The year was 1805 at the height of the Napoleonic Wars. France and England were in a seemingly relentless life and death struggle for control of the seas. In those days the oceans were where the major battles were fought. Captain "Lucky" Jack Aubrey (Russell Crowe) has drawn an especially difficult assignment. As Commander of the British man-of-war "Surprise" he has been ordered to pursue the bigger, faster and highly elusive French privateer "Acheron" and "burn, sink or take her a prize." Furthermore, unbeknownst to his crew Aubrey has been ordered to chase the "Acheron" all the way to Brazil and beyond if necessary. "Master and Commander: The Far Side of the World" is director Peter Weir's unforgettable account of this high stakes game of cat and mouse. This is not the kind of film that I ordinarily enjoy very much but much to my surprise it worked for me on a great many levels.
As the film opens we find the "Surprise" under attack by the "Acheron". In the course of this battle royale the "Surprise" is severely damaged and its rudder disabled. Although I am not usually a big fan of special effects I thought that they were used quite effectively in this film. I definitely got the sense of what it must be like to be a participant in such a battle It was painfully realistic I thought. Meanwhile, in retaliation "Surprise" manages to score several direct hits on the French boat. Unfortunately the cannon balls were unable to penetrate the hull of this newly designed ship. If it were not for the fact that the "Surprise" was able to manuever itself into a foggy patch this ongoing battle would have been over right then and there. Much to the chagrin of his crew Captain Aubrey vows to track down and capture or destroy his nemesis "no matter the cost". Many of the men complain that this is a suicide mission and want no part of it. We follow the crew of the "Surprise" as it pursues the "Acheron" down the east coast of South America. One of the things that is most striking about this crew is that many of the sailors appear to be just teenagers. In fact there are a few young boys on the ship who seem to be only 12 or 13 years old! I simply cannot imagine being placed in these kind of circumstances at such a tender age.
Along the way we meet other members of the crew. Paul Bettany does a workmanlike job in his portrayal of Dr. Stephen Maturin the ship surgeon. Maturin is a close personal friend of Captain Aubrey and is not afraid to tell the boss when he is convinced that he is making the wrong decision. We also catch a glimpse of how the officers and crew spend their down time. We discover that Captain Aubrey enjoys playing of all things the violin! My wife especially enjoyed the work of James D'Arcy as First Lt. Thomas Pullings and Edward Woodall as Second Lt. William Mowett. She is a big fan of Charles Dickens and noted that these colorful charactors could have been created by Dickens himself! One of the most poignant scenes in "Master and Commander" is when Captain Aubrey has to make a split-second decision to cut loose a young sailor who went overboard while trying to repair a sail. It seems that the mast snapped and fell over dumping the young man into the sea with it. Tragically, the weight of the mast threatened to capsize the entire boat and so the decision was made to cut the mast loose to save the crew. It was a heartbreaking moment to say the least. Oh, the burdons of command!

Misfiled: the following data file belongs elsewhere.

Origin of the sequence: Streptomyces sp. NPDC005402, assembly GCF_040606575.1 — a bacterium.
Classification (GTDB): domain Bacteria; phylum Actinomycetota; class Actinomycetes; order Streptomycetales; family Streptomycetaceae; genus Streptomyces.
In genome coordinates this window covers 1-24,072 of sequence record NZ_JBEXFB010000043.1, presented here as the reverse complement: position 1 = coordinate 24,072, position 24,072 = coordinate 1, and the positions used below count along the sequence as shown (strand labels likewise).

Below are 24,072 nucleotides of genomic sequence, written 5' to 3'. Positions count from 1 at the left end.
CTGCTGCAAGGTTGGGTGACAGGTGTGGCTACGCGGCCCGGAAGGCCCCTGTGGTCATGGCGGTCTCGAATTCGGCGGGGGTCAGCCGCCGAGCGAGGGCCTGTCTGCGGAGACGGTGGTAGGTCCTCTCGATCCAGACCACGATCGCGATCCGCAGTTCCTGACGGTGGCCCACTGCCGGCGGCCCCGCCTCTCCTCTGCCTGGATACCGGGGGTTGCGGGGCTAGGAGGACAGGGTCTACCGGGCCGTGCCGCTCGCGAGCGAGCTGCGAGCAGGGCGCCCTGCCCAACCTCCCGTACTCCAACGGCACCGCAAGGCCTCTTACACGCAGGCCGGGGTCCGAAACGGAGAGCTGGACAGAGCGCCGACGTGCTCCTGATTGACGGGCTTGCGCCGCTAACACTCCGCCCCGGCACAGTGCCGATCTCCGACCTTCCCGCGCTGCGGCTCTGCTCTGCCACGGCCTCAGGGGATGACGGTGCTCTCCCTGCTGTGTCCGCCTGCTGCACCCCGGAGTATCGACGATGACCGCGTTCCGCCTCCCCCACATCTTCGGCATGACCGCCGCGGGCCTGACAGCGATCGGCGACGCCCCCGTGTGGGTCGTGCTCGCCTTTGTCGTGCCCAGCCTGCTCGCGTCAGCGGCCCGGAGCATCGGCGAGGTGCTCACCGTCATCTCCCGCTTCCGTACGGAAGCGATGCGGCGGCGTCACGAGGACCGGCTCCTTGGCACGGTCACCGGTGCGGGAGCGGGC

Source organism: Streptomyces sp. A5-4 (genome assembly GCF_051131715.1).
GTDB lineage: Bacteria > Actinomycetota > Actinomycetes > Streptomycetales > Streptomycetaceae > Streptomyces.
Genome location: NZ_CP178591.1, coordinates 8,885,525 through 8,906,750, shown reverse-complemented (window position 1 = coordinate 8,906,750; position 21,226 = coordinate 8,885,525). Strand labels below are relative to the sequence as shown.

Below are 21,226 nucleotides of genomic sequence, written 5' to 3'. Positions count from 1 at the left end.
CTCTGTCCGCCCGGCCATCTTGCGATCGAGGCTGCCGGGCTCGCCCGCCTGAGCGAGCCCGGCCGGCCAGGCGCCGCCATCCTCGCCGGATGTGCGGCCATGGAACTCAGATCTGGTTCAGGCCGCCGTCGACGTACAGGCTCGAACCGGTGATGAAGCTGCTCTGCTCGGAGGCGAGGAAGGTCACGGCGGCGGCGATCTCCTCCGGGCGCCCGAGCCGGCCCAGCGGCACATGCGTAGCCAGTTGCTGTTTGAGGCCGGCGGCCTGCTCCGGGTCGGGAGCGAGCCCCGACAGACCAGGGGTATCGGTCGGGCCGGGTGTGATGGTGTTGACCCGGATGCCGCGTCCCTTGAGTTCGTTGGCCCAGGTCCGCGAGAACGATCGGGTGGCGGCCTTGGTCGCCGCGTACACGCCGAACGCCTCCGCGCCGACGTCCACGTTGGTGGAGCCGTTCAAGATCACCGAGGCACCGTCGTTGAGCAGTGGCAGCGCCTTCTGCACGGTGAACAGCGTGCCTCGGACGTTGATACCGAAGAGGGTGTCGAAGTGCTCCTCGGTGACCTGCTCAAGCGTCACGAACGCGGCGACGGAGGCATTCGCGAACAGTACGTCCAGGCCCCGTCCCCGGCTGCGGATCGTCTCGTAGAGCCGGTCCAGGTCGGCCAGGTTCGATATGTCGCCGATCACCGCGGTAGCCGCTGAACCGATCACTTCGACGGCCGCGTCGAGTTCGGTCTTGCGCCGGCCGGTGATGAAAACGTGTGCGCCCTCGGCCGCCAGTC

The pursuit of the "Acheron" continued right around Cape Horn at the bottom of South America and right on into the Pacific. Before the final climactic battle the ''Surprise" stops at the Galapagos Islands. While there we catch a glimpse of some of the exotic birds and mammals that are indigenous to this island. For just a brief moment you get the feeling that you are watching some kind of sci-fi flick. Dr. Maturin has been waiting all his life to see specimens like this but duty calls and the Captain orders the ship onward and outward in pursuit of its real prize. Before long the pivotal final battle will take place.
I was quite surprised to learn that "Master and Commander" The Far Side of the World" is one of the most expensive movies ever made. This film was nominated for an impressive total of 10 Academy Awards including "Best Picture" and came away with two awards. I thought that the photography throughout this film was magnificent. Meanwhile, I would be remiss if I failed to make mention of the incredible music score much of which was written and perfomed by the noted Australian violinist Richard Tognetti (no relation). In fact, Mr. Tognetti acually coached Russell Crowe on how to play the violin in preparation for this film. One final word. "Master and Commander: The Far Side of the World" is a great family movie. Just be prepared for a couple of scenes that feature some very necessary but gruesome medical procedures performed by Dr. Maturin. The good doctor even assists in surgery on himself! As the President might say this could be used as one of those "teachable moments" to explain to your kids about the horrors of war. "Master and Commander" turns out to be a film that greatly exceeded my expectations. This is not usually the kind of film I go for. Highly recommended!
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